When Prakash Karat was first elected general secretary of the Communist Party of India (Marxist) in 2005, mainstream Left parties in India were on the ascent: they were influential in the functioning of the United Progressive Alliance government at the Centre, they were ruling in West Bengal and Tripura, and were on the road to power in Kerala. Indeed, Mr. Karat's first term coincided with one of the brightest phases of his party, and marked a generational shift in leadership. Now, in his third and last term — the Kozhikode congress, which ended April 9, amended the party constitution to set a three-term limit for secretaries at all levels — the party faces a changed environment. Polit Bureau member Sitaram Yechury said the congress highlighted the need for a native model of socialism rooted in Indian conditions. But from the time of Karl Marx, “scientific socialism” was supposed to be just that: a movement for revolutionary change situated in the prevailing conditions rather than a readymade formula to be applied anytime, anywhere. For Mr. Yechury to frame the issue in the manner he did suggests the party is reassessing its recent policies. Communist parties have always prided themselves in tempering the “economism” of day-to-day working class movements with the struggle for social emancipation in a world dominated by global capital. But unless the organic links between livelihood concerns and the big global picture are made evident, it is easy to lose sight of the here and now. This is what happened in 2009. The party broke with the UPA over the nuclear deal, an issue that had little resonance with party sympathisers or the broad masses, and the Congress-Trinamool alliance which followed led to the Left's electoral decimation.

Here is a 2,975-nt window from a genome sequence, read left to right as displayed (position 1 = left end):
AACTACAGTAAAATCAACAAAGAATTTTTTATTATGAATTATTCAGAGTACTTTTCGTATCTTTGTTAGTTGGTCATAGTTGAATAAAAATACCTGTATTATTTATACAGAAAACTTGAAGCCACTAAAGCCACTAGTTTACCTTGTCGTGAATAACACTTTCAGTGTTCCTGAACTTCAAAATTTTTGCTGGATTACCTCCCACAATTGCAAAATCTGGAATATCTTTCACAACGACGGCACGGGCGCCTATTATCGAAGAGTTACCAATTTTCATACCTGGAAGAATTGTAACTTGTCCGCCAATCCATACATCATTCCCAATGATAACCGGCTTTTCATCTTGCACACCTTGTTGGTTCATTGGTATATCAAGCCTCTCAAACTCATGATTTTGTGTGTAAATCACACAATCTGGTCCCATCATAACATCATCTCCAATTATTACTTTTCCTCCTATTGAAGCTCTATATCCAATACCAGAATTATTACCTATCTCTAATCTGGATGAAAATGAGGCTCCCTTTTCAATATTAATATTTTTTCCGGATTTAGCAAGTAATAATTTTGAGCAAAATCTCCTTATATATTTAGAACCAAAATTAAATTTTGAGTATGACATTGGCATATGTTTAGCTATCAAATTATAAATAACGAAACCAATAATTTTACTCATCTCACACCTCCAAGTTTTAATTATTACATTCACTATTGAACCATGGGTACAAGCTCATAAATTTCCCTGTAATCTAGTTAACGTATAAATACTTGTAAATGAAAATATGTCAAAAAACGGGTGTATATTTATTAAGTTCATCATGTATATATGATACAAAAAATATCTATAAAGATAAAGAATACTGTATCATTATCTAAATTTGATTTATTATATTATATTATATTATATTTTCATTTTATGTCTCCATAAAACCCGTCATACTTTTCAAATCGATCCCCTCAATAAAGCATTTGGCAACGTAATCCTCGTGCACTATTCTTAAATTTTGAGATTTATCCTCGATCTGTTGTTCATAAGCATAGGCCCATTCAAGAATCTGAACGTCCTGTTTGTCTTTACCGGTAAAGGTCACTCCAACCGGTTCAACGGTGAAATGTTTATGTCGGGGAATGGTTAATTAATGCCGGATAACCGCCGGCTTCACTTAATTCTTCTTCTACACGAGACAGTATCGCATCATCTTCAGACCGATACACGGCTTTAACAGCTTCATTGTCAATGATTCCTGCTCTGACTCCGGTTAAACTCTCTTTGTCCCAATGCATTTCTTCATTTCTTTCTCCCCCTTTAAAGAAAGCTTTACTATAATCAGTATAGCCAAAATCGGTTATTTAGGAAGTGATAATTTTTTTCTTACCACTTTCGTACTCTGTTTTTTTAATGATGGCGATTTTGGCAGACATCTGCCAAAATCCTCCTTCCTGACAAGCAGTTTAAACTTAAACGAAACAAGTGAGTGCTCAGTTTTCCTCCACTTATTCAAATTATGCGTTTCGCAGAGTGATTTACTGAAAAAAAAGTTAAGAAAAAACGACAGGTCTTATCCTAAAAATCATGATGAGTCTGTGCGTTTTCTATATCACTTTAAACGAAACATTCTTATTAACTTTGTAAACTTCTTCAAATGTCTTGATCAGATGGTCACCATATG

If the CPI(M)'s reference to a native model of socialism is shorthand for placing the social and economic conflicts in Indian society at the centre of its political strategy, then a serious effort is needed to tie together the diverse struggles being waged by peoples' movements across the country. The Left in India — organised and unorganised — is plagued by divisions based on ideology and sectarianism. Finding creative ways of overcoming these divisions is the only way the CPI(M) can advance. For the party, the loss of West Bengal after 34 years in power was no doubt difficult; mistakes were made in Singur and Nandigram, which alienated some of its traditional support bases in the rural areas. Traumatic though this loss has been, it offers a valuable chance for the CPI(M) to introspect, consolidate and build itself anew, not just in Bengal but in other parts of India as well.

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